Rose – The common rose is one that you would not really think about eating but there are a couple parts that are edible. For one the flower petals themselves are edible. They can be added to salads for a lightly flavored and beautiful accent or made into jelly. Rose hips, the round parts that form when the flower dies, are full of Vitamin C and taste great. You can make tea out of it or a tasty jelly.


Sweet Alyssum – these tiny white flowers are common additions to spring flower beds. Though they wilt in the heat during the spring you can harvest this relative of the mustard plant for its seeds, leaves and flowers. The leaves can be used like mustard greens and the seeds and flowers give a spicy kick to dishes raw or cooked.


Mayhaw or Hawthorn Bush – Common near the swamps of Louisiana, this East Texas treat is frequently made into jelly. The Hawthorn bush grows in wet areas near swamps and bayous. The Mayhaw fruit is red and is best harvested when it becomes dark colored. With a tart flavor and tons of vitamins this small bush is worth planning in low lying areas of your yard.


Barbados Cherry – Imported from the Caribbean this evergreen shrub loves the Texas heat. Each of the small red berries it produces has a day’s worth of Vitamin C. With a strong sour flavor the berries can be added to dishes raw or cooked but are best eaten as jelly. You can also eat the flowers but that cuts down on the berry harvest. Harvested from May until the first frost, you get the largest harvest of berries if you have two or more plants within four to sixteen feet of each other.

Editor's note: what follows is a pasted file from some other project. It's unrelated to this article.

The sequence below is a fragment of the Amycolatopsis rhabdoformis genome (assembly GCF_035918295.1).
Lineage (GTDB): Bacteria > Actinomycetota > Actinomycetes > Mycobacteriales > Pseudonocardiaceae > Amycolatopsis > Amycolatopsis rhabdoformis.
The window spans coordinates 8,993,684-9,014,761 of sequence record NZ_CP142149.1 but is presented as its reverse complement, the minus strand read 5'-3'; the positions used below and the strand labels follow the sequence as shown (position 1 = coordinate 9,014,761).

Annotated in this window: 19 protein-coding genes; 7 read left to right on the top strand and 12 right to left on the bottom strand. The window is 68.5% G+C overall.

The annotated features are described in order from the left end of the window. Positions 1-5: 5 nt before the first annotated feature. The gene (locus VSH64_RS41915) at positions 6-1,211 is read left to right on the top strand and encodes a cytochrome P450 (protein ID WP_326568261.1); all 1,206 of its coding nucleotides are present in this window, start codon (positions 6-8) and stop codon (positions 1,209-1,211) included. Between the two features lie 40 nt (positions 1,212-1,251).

Bottlebrush Tree – Another small tree with a brilliant display the red bottle brush flowers have the scent of mint or menthol. Used as a bug deterrent you can lay branches and flowers around areas you want to keep bugs out. You can also rub the flowers on your skin to dissuade mosquitoes. As far as eating goes both the leaves and flowers of this plant are edible. Make them into a tasty tea or add to cooked dishes for an exotic flavor punch. The leaves are best used if they are dried for a few weeks and they can last several years if kept dry and covered.


Kumquat and Loquat – Last but not least are some Chinese imports. These two small bushes are frequently grown for their large green leaves and sweet scented flowers. However they also have some tasty fruit. Related to the citrus family, the Kumquat is ripe and ready for harvest when it loses all of the green coloration. It can survive cooler temperatures and produces its fruit for a long period of time. The skin of the fruit is sweet while the inside is sour making it a good idea to eat the fruit with the skin on. It is frequently made into jelly and eaten that way but it can also be dried, canned or eaten fresh. More like an apple or plum, the Loquat is ripe when the skin of the fruit becomes slightly wrinkled. The fruit is full of vitamins and minerals and is used medicinally in high concentration as a light sedative. It can also be made into wine. The leaves are also used medicinally to treat digestive and respiratory issues. The fruit can be eaten raw but is usually made into jelly.

Author Bio:

This post is contributed by Linda Bailey from She is a Texas-based writer who loves to write on the topics of housekeeping, green living, home décor, and more. She welcomes your comments which can be sent to b.lindahousekeeping @

About Linda Bailey

This post is contributed by Linda Bailey from She is a Texas-based writer who loves to write on the topics of housekeeping, green living, home décor, and more. She welcomes your comments which can be sent to b.lindahousekeeping @
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One Response to More than just veggies: Flowers and decorative plants you can eat

  1. Dano says:

    Great info! Looking forward to trying some of these treats. ;-)